You have been referred to as the ‘human screen printer’, with your hand rendered half tone bendy dots, how come you often employ painting to create characteristics reminiscent of printing? Is it to do with the process of painting, or the quality and materiality of the paint/ink?
Nice question - I think a bit of both and everything. I’ve been asked similar questions in the past and have asked myself too. I think it comes from a mixture of nurturing and timing of the right things at the right time, mixed with a Virgo who has a very anal eye and obsessive DNA which I got at Central Saint Martins. My tutor at Central Saint Martins was Emma Talbot. She was fantastic and led me down the screen printing path in my first year after I’d done my first “body of work” in the form of some collages. Emma then suggested I make a screen print of the strongest collage, and I did. Weeks/months later, having spent a good spell at the CSM screen print studios I was at home and started playing around on the OHP with the acetates that we’d printed off. I was fascinated with being able to recreate something almost photo realistic by hand at first, then photo realistic. Later on down the line when the pixels got larger (they were really small at first) you began to realised that the further away you got the clearer things became, and I figured with a metaphor like that running through the work it was fair game.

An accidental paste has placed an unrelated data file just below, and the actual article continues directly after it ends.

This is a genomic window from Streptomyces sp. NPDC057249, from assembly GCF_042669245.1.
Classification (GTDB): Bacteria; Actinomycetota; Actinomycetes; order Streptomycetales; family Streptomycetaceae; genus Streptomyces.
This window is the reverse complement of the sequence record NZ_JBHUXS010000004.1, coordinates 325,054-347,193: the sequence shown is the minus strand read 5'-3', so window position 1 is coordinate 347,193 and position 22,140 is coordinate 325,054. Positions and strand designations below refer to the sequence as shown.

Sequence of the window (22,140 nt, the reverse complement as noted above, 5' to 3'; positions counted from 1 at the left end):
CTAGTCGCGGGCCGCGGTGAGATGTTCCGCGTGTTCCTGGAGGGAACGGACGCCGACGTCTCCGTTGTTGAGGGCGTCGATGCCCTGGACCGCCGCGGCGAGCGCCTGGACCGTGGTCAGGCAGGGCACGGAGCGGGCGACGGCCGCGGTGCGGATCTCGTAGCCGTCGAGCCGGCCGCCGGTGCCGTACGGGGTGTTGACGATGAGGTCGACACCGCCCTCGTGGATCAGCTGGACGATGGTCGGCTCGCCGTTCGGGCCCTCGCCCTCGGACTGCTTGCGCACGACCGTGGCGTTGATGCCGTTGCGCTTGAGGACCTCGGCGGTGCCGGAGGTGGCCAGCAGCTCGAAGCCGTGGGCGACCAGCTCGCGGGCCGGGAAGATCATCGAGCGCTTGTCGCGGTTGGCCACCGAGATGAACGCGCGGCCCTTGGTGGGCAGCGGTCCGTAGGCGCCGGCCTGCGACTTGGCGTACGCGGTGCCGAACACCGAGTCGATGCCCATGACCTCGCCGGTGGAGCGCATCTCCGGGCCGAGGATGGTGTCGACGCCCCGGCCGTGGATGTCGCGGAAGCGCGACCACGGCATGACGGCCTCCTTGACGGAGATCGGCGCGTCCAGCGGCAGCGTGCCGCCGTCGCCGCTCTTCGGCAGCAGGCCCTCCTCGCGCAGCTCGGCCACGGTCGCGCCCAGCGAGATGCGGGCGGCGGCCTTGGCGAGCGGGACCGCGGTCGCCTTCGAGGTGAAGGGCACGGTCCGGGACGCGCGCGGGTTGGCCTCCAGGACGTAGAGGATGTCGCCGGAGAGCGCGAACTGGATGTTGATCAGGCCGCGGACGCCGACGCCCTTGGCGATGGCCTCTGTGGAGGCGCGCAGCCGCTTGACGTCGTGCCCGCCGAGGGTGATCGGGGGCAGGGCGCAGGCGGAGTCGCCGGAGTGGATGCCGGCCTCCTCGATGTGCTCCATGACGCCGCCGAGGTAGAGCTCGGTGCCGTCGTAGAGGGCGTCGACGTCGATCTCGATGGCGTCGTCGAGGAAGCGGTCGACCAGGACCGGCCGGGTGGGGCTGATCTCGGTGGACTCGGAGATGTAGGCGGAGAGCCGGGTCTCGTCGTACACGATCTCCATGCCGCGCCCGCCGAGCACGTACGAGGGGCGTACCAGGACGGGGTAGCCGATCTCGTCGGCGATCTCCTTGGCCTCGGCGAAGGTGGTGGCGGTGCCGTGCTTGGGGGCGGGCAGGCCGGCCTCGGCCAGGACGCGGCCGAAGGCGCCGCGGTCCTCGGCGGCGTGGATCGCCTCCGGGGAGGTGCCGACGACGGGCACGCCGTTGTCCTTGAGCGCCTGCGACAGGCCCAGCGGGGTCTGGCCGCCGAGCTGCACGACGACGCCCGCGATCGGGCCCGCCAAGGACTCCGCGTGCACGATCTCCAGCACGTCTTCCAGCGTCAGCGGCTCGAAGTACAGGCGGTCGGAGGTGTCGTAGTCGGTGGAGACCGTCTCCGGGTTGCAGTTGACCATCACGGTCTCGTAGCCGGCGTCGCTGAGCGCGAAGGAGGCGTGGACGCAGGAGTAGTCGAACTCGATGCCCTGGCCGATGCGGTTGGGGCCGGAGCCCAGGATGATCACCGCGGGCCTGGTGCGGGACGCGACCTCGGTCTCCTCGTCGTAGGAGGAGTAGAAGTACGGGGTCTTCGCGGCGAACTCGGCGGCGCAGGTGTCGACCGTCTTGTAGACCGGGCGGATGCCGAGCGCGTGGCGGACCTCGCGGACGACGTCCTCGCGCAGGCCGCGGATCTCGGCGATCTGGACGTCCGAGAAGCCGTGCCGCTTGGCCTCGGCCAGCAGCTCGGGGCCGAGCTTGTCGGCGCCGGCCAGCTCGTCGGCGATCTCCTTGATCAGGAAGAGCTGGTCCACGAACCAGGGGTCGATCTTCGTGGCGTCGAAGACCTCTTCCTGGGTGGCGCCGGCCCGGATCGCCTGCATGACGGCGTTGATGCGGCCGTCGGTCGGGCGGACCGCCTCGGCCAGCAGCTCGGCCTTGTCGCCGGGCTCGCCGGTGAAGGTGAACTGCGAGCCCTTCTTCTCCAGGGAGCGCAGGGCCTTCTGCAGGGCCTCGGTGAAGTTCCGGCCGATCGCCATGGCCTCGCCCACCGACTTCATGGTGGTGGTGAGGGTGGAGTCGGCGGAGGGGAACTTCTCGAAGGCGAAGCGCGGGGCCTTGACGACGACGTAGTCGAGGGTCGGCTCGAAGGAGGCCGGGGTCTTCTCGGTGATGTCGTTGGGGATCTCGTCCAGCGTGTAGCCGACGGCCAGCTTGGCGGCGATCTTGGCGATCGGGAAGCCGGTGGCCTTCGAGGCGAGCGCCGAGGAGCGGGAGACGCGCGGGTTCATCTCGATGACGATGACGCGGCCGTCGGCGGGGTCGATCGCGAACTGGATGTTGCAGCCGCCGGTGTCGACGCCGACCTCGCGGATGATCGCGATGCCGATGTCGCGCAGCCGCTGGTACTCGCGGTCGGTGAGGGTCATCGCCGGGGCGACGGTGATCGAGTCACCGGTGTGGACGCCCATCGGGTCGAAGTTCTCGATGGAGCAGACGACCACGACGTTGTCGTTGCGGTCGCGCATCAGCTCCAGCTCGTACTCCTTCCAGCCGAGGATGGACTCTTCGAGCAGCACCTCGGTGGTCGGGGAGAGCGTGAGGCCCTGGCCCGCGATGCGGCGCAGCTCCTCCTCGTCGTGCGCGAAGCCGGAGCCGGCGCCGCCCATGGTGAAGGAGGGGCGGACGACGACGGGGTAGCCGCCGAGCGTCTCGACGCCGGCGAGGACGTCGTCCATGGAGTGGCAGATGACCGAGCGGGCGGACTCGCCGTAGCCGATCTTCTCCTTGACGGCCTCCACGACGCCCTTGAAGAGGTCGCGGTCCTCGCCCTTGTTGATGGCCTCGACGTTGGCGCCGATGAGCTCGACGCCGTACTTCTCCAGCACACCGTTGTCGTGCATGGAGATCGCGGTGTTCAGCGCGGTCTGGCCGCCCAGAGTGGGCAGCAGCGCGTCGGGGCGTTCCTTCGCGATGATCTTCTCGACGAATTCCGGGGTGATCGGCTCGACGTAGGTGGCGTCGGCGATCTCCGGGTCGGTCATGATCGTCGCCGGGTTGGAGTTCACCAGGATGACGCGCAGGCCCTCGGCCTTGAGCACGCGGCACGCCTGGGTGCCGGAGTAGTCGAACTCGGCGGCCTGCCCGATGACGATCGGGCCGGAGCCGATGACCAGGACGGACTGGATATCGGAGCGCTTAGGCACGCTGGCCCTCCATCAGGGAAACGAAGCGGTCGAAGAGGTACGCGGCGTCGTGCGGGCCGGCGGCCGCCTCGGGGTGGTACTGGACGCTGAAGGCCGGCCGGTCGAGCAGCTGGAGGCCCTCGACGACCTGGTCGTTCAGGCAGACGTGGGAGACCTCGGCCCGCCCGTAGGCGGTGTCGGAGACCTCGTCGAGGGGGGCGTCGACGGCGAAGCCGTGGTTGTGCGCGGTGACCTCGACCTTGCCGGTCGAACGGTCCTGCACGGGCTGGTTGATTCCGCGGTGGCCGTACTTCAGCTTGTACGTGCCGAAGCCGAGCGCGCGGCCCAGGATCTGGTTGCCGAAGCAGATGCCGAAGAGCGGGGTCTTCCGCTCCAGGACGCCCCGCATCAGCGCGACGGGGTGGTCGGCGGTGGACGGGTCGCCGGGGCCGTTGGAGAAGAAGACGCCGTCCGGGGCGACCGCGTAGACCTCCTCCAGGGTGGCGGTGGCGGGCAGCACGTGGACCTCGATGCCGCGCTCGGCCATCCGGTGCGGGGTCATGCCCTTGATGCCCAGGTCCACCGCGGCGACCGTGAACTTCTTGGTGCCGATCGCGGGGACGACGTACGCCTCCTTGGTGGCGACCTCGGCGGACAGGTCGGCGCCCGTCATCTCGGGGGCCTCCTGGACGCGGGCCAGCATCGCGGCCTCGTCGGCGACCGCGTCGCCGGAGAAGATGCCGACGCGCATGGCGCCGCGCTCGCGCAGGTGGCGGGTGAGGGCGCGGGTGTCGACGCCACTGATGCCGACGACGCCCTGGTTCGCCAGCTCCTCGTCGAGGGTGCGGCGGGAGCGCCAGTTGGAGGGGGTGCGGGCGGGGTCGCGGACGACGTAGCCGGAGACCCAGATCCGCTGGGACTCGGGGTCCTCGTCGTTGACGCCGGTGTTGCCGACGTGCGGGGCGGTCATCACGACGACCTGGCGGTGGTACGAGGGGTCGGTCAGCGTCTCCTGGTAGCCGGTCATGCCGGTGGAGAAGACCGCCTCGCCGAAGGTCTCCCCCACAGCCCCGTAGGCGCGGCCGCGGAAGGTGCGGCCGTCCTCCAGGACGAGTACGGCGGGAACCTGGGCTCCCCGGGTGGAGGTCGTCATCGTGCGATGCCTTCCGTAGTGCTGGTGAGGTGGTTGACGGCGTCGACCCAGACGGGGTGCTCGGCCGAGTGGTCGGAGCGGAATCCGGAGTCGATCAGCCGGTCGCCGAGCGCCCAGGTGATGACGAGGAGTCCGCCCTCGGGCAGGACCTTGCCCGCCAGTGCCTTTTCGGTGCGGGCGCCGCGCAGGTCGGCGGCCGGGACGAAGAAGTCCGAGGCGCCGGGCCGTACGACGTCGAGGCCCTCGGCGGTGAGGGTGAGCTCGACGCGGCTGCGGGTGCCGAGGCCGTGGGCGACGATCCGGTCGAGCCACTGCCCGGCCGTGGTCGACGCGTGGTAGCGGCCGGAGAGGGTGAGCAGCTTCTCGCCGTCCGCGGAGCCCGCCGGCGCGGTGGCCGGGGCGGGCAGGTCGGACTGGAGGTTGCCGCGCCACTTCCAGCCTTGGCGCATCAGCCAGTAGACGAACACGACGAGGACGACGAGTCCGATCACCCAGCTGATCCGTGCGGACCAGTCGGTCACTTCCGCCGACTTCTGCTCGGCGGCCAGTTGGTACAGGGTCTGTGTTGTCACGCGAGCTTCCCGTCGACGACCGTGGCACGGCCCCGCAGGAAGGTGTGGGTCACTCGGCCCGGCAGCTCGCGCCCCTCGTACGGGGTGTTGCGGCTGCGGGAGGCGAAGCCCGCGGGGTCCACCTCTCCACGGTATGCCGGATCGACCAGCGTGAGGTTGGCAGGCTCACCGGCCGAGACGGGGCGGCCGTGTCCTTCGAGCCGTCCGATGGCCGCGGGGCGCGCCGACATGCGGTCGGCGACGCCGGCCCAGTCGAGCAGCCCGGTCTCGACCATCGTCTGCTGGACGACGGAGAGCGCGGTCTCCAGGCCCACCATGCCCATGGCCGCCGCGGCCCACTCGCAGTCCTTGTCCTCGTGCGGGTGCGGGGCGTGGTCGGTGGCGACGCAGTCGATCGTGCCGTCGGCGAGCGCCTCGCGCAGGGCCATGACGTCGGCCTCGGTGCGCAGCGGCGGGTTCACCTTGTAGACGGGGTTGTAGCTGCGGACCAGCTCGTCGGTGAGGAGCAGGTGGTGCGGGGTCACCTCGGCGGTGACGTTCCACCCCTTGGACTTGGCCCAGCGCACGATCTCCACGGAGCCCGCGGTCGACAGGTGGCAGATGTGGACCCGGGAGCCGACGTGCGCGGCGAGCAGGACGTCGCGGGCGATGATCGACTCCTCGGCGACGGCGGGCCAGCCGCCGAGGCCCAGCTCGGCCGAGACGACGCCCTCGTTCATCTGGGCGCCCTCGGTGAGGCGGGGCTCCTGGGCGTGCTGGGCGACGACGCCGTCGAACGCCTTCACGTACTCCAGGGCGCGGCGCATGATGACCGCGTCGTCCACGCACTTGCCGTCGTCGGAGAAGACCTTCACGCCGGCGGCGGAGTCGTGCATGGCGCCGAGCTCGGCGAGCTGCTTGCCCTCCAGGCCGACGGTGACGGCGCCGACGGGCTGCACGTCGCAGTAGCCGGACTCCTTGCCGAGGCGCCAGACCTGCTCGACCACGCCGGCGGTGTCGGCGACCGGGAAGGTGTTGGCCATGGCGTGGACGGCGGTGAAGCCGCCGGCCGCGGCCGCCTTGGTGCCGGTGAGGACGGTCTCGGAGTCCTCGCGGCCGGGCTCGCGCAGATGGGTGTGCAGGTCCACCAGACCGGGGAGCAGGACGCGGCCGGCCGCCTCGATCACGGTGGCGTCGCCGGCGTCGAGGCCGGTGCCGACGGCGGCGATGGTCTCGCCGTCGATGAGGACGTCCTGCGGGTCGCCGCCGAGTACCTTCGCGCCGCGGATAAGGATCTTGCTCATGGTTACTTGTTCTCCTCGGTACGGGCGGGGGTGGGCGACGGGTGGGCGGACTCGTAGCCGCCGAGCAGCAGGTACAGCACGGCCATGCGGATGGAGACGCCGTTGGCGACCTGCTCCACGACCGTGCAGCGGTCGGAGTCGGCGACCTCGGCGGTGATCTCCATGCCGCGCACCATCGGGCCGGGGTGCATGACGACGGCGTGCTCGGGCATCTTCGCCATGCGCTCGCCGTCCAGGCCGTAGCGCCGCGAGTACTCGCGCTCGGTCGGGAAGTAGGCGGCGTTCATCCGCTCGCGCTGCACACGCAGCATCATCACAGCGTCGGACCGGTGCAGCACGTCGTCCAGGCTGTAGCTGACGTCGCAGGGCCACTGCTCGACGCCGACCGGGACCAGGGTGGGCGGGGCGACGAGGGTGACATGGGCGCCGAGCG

In the process, with canvasses, inks and brushes you sacrifice yourself to the piece, for all the hours some of my paintings can take. It's like paying penance, but the works on Bristol board txt I do with markers are much freer.
I also love the benday and their shapes and curves. . .
I had always painted my dots using inks and brushes, for the last 15 years. Until a good friend of mine and yours (Russell Marshall) popped over to the studio for a creative love in, and being another appreciator of the benday he bought over some fantastic marker pens which I haven’t stopped using. They’ve allowed me to work much quicker and with equal satisfaction. I feel like I’m being unfaithful to canvas and ink with my mistress Bristol board and marker pens!!!
Finally the hand applied ink doodle in Dive Doodle differs from the hand applied dots we often see integrated into your images. Is this a deliberate move away from the aesthetics of print making? Can we expect to see more works of this kind in the future?
More lovely questions!! Can you interview me again?!?!? It was a subconscious decision to move away from the pixels for sure. . .hold on. Is my conscious mind allowed to speak about my subconscious mind so suredly? Sorry I digress. . .
Yes you can expect to see more works like that.
About the writer
Tara is an Art Foundation and History of Art graduate born and bred in London. She has travelled the globe extensively, immersing herself in the vibrant arts and cultures the world has to offer, and hopes her next adventure will take her to India! She is currently teaching English as a foreign language whilst enjoying volunteering at Art on a Postcard, and she hopes to break into the art world!